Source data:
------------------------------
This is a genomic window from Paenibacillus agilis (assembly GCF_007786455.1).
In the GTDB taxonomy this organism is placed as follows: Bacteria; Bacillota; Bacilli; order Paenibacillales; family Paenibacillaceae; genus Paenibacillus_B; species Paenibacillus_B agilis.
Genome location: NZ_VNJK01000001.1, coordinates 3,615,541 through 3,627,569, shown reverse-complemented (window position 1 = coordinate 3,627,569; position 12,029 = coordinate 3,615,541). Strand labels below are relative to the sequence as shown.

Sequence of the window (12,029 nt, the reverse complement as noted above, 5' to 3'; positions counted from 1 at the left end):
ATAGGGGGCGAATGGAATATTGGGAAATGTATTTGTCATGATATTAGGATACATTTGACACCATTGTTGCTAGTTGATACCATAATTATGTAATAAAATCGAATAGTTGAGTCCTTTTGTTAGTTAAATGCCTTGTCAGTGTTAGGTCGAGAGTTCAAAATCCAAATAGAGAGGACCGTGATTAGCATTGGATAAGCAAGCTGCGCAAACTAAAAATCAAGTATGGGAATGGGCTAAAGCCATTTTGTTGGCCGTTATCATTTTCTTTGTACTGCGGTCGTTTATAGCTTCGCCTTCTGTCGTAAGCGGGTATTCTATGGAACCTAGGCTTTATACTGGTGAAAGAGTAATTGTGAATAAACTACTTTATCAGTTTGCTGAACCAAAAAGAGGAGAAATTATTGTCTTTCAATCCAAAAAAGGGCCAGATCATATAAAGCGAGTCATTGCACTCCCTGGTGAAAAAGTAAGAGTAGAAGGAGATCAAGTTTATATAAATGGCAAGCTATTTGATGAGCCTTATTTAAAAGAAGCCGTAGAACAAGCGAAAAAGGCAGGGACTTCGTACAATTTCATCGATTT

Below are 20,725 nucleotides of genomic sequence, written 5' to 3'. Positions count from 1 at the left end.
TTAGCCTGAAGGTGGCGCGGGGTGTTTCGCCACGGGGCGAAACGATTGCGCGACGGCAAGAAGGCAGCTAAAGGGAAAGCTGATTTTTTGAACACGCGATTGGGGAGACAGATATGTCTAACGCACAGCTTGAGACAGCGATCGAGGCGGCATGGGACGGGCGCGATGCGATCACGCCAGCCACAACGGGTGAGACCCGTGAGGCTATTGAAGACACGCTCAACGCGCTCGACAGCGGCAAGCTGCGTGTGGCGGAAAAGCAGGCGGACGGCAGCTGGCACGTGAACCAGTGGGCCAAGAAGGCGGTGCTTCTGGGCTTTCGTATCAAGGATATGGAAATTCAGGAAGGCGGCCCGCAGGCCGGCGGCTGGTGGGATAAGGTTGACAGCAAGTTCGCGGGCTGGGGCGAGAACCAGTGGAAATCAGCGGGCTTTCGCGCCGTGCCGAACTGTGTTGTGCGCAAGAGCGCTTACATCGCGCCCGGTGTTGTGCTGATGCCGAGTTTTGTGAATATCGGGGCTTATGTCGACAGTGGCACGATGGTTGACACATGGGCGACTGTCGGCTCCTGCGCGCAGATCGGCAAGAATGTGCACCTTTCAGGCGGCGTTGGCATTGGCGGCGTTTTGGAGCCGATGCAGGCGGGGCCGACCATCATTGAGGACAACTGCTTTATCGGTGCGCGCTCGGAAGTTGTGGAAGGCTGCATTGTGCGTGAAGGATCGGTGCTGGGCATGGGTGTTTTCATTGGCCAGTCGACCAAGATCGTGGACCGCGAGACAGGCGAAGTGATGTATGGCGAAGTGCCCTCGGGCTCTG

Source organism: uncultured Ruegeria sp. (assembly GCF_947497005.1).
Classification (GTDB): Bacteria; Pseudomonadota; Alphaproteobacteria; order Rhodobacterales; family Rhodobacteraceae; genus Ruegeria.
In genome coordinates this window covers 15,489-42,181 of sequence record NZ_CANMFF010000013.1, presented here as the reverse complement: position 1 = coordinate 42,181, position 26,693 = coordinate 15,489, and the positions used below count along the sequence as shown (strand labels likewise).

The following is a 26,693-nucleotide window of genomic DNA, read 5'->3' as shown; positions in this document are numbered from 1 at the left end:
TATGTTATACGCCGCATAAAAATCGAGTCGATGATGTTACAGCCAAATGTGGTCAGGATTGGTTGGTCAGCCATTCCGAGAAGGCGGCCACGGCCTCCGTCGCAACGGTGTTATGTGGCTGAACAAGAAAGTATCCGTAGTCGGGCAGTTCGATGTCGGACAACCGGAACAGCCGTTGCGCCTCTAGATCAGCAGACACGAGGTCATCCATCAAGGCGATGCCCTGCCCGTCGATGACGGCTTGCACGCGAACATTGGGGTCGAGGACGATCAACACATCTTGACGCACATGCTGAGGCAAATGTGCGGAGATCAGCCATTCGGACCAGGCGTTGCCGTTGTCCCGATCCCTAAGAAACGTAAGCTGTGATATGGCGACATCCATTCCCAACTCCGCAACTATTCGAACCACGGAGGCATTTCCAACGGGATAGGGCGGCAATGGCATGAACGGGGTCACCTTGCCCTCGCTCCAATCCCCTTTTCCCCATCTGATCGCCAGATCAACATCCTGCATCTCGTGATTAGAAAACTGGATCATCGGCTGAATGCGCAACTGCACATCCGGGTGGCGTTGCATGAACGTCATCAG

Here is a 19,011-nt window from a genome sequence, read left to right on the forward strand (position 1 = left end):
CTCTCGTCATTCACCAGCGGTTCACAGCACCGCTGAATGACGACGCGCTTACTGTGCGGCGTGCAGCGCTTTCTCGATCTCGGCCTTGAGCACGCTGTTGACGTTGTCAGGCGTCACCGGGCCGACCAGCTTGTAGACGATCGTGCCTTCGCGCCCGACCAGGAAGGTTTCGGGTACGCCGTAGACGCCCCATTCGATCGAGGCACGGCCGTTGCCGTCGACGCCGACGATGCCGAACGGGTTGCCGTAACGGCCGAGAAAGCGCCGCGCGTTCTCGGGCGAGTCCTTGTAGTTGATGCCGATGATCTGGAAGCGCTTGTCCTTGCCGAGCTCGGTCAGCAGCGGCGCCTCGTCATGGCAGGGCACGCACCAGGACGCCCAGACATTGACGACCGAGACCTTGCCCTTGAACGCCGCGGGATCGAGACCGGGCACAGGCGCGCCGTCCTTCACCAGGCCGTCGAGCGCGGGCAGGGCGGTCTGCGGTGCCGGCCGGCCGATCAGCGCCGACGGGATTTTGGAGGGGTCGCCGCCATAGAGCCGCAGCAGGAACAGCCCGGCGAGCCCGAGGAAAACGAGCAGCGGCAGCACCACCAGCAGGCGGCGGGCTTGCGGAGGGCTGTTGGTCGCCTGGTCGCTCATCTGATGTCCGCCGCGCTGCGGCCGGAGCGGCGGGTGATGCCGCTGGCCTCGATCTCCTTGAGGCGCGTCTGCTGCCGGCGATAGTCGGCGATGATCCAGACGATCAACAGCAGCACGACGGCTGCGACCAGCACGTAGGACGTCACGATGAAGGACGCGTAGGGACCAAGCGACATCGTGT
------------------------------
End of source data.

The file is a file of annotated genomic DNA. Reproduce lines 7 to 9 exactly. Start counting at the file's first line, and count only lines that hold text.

TTAGCCTGAAGGTGGCGCGGGGTGTTTCGCCACGGGGCGAAACGATTGCGCGACGGCAAGAAGGCAGCTAAAGGGAAAGCTGATTTTTTGAACACGCGATTGGGGAGACAGATATGTCTAACGCACAGCTTGAGACAGCGATCGAGGCGGCATGGGACGGGCGCGATGCGATCACGCCAGCCACAACGGGTGAGACCCGTGAGGCTATTGAAGACACGCTCAACGCGCTCGACAGCGGCAAGCTGCGTGTGGCGGAAAAGCAGGCGGACGGCAGCTGGCACGTGAACCAGTGGGCCAAGAAGGCGGTGCTTCTGGGCTTTCGTATCAAGGATATGGAAATTCAGGAAGGCGGCCCGCAGGCCGGCGGCTGGTGGGATAAGGTTGACAGCAAGTTCGCGGGCTGGGGCGAGAACCAGTGGAAATCAGCGGGCTTTCGCGCCGTGCCGAACTGTGTTGTGCGCAAGAGCGCTTACATCGCGCCCGGTGTTGTGCTGATGCCGAGTTTTGTGAATATCGGGGCTTATGTCGACAGTGGCACGATGGTTGACACATGGGCGACTGTCGGCTCCTGCGCGCAGATCGGCAAGAATGTGCACCTTTCAGGCGGCGTTGGCATTGGCGGCGTTTTGGAGCCGATGCAGGCGGGGCCGACCATCATTGAGGACAACTGCTTTATCGGTGCGCGCTCGGAAGTTGTGGAAGGCTGCATTGTGCGTGAAGGATCGGTGCTGGGCATGGGTGTTTTCATTGGCCAGTCGACCAAGATCGTGGACCGCGAGACAGGCGAAGTGATGTATGGCGAAGTGCCCTCGGGCTCTG

Source organism: uncultured Ruegeria sp. (assembly GCF_947497005.1).
Classification (GTDB): Bacteria; Pseudomonadota; Alphaproteobacteria; order Rhodobacterales; family Rhodobacteraceae; genus Ruegeria.